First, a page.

Unfortunately, Serano is the one guilty of this “grave disservice.”

Elections Offer Chance to Restore the Rule of Sanity in Fairfax Schools

by Peter Sprigg

October 27, 2015

A decade or two ago, the homosexual movement began its long march through the public schools of the United States. Now, the transgender movement has begun to follow the same path. The issue exploded like a bombshell last May in the Fairfax County (Virginia) Public Schools, the nation’s tenth largest school district. That was when parents and taxpayers first learned of plans to add “gender identity” to the school system’s “non-discrimination” policy — meaning that “transgender” students of any age would be able to choose whether to use the boys’ or girls’ restrooms and locker rooms and which sex’s sports teams to play on.

Hundreds of angry citizens turned out at a School Board meeting to protest, but their complaints fell mostly on deaf ears, as the Board voted 10-1 with one abstention to approve the radical new policy. Then, within days, they also adopted a new curriculum to teach about transgender issues in the classroom (the timing was a coincidence, the Board claimed).

The Board passed the buck for the unpopular policies to the Department of Education, which has threatened school districts with a loss of federal funds ($42 million annually to the Fairfax Schools) unless they treat the statutory prohibition on sex discrimination to include “gender identity.” Soon, however, Board members will answer to a higher authority — the voters. A number of candidates opposed to the new transgender policies are challenging incumbents in the Fairfax County School Board elections next week. It’s crucial for pro-family voters to turn out and send a message that they do not want to be governed by sexual radicals and federal bureaucrats.

Last night, FRC Senior Vice-President Rob Schwarzwalder joined FCPS Board Member Elizabeth Schultz at a forum discussing the biblical view of parents and education (Schwarzwalder) and the stakes involved in the upcoming election (Schultz).  Watch their presentations here.

FRC Advancing, Not “Surrendering,” on Transgender Issue

by Peter Sprigg

July 2, 2015

It is odd that Slate, in a piece by Jacob Brogan, argues that Family Research Council’s detailed new paper by Dale O’Leary and Peter Sprigg, “Understanding and Responding to the Transgender Movement,” represents “a flag of surrender.” Since this is the first comprehensive research paper specifically on the transgender movement that FRC has published in its 32-year existence, it is not a “surrender,” but the exact opposite — a clear declaration of our intention to engage actively in the debate over this issue and offer an alternative path to the leftist social agenda that only harms those struggling with gender dysphoria.  Although the paper has been in the works for months, the fact that it was finally completed and published in the same month as Bruce Jenner’s much-publicized “coming out” as “Caitlyn” makes it all the more timely.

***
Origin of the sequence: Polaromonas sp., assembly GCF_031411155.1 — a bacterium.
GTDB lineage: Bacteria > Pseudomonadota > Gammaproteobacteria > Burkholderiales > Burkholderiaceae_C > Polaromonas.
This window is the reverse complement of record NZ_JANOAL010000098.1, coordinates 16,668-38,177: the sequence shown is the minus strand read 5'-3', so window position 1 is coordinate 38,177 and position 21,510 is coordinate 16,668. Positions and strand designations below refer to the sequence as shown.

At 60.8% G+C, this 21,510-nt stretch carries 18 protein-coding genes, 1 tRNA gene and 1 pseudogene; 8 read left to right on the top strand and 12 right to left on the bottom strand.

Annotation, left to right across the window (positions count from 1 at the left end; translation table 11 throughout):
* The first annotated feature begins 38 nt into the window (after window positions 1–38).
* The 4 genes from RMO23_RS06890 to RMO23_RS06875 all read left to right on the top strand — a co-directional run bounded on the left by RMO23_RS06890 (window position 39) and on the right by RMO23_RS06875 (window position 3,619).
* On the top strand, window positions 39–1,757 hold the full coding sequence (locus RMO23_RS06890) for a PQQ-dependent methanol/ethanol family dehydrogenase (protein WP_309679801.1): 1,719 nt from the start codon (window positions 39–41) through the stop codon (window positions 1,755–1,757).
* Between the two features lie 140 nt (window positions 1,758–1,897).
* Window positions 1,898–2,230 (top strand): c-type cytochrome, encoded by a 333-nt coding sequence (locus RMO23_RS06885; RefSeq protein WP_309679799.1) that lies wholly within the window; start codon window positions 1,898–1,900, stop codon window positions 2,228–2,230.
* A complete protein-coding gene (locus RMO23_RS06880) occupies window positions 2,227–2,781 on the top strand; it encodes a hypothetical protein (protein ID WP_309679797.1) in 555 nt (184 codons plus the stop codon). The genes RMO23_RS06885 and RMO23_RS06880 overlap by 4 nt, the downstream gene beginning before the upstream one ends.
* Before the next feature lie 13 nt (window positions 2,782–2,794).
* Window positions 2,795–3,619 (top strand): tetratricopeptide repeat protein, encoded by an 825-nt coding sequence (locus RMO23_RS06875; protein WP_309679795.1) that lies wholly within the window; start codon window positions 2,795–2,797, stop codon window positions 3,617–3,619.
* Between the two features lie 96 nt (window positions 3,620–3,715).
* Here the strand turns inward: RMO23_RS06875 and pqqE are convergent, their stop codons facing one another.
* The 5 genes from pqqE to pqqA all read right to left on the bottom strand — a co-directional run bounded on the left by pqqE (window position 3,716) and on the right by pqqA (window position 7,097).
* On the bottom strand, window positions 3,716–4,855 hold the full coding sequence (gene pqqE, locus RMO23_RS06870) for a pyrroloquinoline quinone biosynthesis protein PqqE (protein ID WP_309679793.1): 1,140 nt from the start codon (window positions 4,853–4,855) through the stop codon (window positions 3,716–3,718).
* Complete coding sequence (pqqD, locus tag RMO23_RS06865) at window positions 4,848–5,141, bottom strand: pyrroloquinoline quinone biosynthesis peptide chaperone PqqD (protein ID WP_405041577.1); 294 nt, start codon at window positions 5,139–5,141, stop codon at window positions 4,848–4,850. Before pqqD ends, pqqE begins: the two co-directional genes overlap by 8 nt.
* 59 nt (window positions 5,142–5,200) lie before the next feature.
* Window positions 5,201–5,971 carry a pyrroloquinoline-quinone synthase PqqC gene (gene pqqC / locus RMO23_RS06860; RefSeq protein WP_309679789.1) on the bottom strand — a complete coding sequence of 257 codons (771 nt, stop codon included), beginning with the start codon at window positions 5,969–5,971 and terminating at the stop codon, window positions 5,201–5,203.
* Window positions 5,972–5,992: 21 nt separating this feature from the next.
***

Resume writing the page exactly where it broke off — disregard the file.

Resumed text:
It should not be any surprise that the paper addresses “leftist concepts and categories.” After all, the first purpose of the paper, as expressed in the title itself, is to “understand” the transgender movement — which is entirely reliant on “leftist concepts and categories,” and not on scientific research. For example, the paper certainly discusses “the contrast between sex and gender” in leftist thought, but we do not “internalize” it — on the contrary, we explicitly reject the “distorted psychological self-concept that one’s ‘gender identity’ is different from one’s biological sex.”

The fact that we quote sources on the left, such as the homosexual former Congressman Barney Frank and the lesbian feminist Janice Raymond, illustrates that concern about some aspects of the trans-agenda does not only arise from “traditional values” — which would make it easier for Brogan to dismiss such concerns. Brogan is correct to say that in our paper, “leftist identity politics” have been “turned back against themselves” — because we have exposed that such concepts are incoherent, illogical, indefensible, and/or internally inconsistent.

The fact that “the far right no longer controls the conversation on gender and sexuality issues” — at least in the major cultural institutions of the news media, the entertainment media, and the educational establishment — has been true ever since the sexual revolution of the 1960’s. The stranglehold of political correctness on those institutions is not something new to 2015. However, the “intellectual foundation of our own” is the undeniable reality that biological sex is immutable. The further (and sadder) reality is that if “gender transition” and “gender reassignment surgery” are supposed to ease the psychological problems of those with “gender dysphoria,” they are a proven failure. It matters not that we cite older sources to support this, since the reality has not changed (although expert psychiatrist Paul McHugh of Johns Hopkins has continued to speak out on this issue right up to the present day).